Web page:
(c) Use of Government property. The Contractor shall use Government property, either furnished or acquired under this contract, only for performing this contract, unless otherwise provided for in this contract or approved by the Contracting Officer. The Contractor shall not modify, cannibalize, or make alterations to Government property unless this contract specifically identifies the modifications, alterations or improvements as work to be performed.

(d) Government-furnished property. (1) The Government shall deliver to the Contractor the Government-furnished property described in this contract. The Government shall furnish related data and information needed for the intended use of the property. The warranties of suitability of use and timely delivery of Government-furnished property do not apply to property acquired or fabricated by the Contractor as contractor-acquired property and subsequently transferred to another contract with this Contractor.

(2) The delivery and/or performance dates specified in this contract are based upon the expectation that the Government-furnished property will be suitable for contract performance and will be delivered to the Contractor by the dates stated in the contract. Start Printed Page 27391

(i) If the property is not delivered to the Contractor by the dates stated in the contract, the Contracting Officer shall, upon the Contractor's timely written request, consider an equitable adjustment to the contract.

(ii) In the event property is received by the Contractor, or for Government-furnished property after receipt and installation, in a condition not suitable for its intended use, the Contracting Officer shall, upon the Contractor's timely written request, advise the Contractor on a course of action to remedy the problem. Such action may include repairing, replacing, modifying, returning, or otherwise disposing of the property at the Government's expense. Upon completion of the required action(s), the Contracting Officer shall consider an equitable adjustment to the contract (see also paragraph (f)(1)(ii)(A) of this clause).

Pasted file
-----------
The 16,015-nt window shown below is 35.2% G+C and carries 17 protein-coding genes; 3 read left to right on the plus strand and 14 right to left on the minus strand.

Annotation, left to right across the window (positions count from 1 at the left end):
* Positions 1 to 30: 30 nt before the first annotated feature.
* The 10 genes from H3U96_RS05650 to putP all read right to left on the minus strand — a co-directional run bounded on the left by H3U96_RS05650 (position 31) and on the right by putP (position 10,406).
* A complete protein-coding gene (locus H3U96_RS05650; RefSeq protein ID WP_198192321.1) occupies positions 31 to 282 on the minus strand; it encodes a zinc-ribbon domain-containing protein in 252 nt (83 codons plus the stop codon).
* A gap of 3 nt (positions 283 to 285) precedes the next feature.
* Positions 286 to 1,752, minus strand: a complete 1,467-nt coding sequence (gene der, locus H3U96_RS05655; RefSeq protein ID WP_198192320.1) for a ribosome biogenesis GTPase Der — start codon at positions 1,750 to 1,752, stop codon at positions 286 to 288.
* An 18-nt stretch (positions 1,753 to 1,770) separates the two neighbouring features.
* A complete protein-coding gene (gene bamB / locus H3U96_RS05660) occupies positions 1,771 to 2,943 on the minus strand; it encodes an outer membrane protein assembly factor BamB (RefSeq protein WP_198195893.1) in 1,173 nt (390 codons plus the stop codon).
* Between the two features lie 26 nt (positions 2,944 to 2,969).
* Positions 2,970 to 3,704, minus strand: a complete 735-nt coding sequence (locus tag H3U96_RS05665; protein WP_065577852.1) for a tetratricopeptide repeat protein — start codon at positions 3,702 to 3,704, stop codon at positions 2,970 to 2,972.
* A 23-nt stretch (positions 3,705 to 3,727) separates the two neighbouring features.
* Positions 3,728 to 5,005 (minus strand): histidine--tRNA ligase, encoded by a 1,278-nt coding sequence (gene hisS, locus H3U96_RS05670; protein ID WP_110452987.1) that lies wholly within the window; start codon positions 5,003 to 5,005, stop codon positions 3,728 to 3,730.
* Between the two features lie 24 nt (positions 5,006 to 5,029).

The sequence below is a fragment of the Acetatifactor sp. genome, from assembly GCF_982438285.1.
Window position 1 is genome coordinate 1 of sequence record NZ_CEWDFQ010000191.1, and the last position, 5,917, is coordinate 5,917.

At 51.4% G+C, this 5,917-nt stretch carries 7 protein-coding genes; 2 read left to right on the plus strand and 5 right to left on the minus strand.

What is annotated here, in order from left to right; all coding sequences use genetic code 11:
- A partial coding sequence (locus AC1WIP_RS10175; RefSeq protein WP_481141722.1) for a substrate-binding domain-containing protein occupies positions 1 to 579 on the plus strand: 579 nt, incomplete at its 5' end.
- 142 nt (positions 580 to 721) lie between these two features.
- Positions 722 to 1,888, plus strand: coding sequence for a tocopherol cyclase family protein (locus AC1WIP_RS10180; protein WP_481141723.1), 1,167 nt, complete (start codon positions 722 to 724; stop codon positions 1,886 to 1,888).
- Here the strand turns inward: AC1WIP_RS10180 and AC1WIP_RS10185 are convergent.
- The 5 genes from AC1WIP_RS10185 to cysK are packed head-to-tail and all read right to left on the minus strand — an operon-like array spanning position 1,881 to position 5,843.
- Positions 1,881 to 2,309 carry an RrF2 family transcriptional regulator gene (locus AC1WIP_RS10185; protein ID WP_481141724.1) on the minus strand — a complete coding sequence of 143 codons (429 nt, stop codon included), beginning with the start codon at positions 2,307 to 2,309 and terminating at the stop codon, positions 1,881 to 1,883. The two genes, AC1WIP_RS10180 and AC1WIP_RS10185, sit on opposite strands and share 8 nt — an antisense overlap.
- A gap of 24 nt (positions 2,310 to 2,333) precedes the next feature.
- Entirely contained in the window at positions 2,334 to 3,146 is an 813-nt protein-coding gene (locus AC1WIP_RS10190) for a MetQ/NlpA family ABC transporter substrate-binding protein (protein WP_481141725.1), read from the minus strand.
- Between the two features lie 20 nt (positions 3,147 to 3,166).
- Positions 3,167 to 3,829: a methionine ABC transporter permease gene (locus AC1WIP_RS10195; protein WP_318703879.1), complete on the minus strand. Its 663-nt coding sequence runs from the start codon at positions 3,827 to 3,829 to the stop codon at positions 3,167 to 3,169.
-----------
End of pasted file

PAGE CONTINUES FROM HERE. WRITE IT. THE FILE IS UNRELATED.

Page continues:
(iii) The Government may, at its option, furnish property in an “as-is” condition. The Contractor will be given the opportunity to inspect such property prior to the property being provided. In such cases, the Government makes no warranty with respect to the serviceability and/or suitability of the property for contract performance. Any repairs, replacement, and/or refurbishment shall be at the Contractor's expense.

(3)(i) The Contracting Officer may by written notice, at any time—

(A) Increase or decrease the amount of Government-furnished property under this contract;

(B) Substitute other Government-furnished property for the property previously furnished, to be furnished, or to be acquired by the Contractor for the Government under this contract; or

(C) Withdraw authority to use property.

(ii) Upon completion of any action(s) under aragraph (d)(3)(i) of this clause, and the Contractor's timely written request, the Contracting Officer shall consider an equitable adjustment to the contract.

(e) Title to Government property. (1) The Government shall retain title to all Government-furnished property. Title to Government property shall not be affected by its incorporation into or attachment to any property not owned by the Government, nor shall Government property become a fixture or lose its identity as personal property by being attached to any real property.

(2) Fixed-price contracts. (i) All Government-furnished property and all property acquired by the Contractor, title to which vests in the Government under this paragraph (collectively referred to as “Government property)”, are subject to the provisions of this clause.

(ii) Title to each item of equipment, special test equipment and special tooling acquired by the Contractor for the Government under this contract shall pass to and vest in the Government when its use in performing this contract commences or when the Government has paid for it, whichever is earlier, whether or not title previously vested in the Government.

(iii) If this contract contains a provision directing the Contractor to purchase material for which the Government will reimburse the Contractor as a direct item of cost under this contract—

(A) Title to material purchased from a vendor shall pass to and vest in the Government upon the vendor's delivery of such material; and

(B) Title to all other material shall pass to and vest in the Government upon—

(1) Issuance of the material for use in contract performance;

(2) Commencement of processing of the material or its use in contract performance; or

(3) Reimbursement of the cost of the material by the Government, whichever occurs first.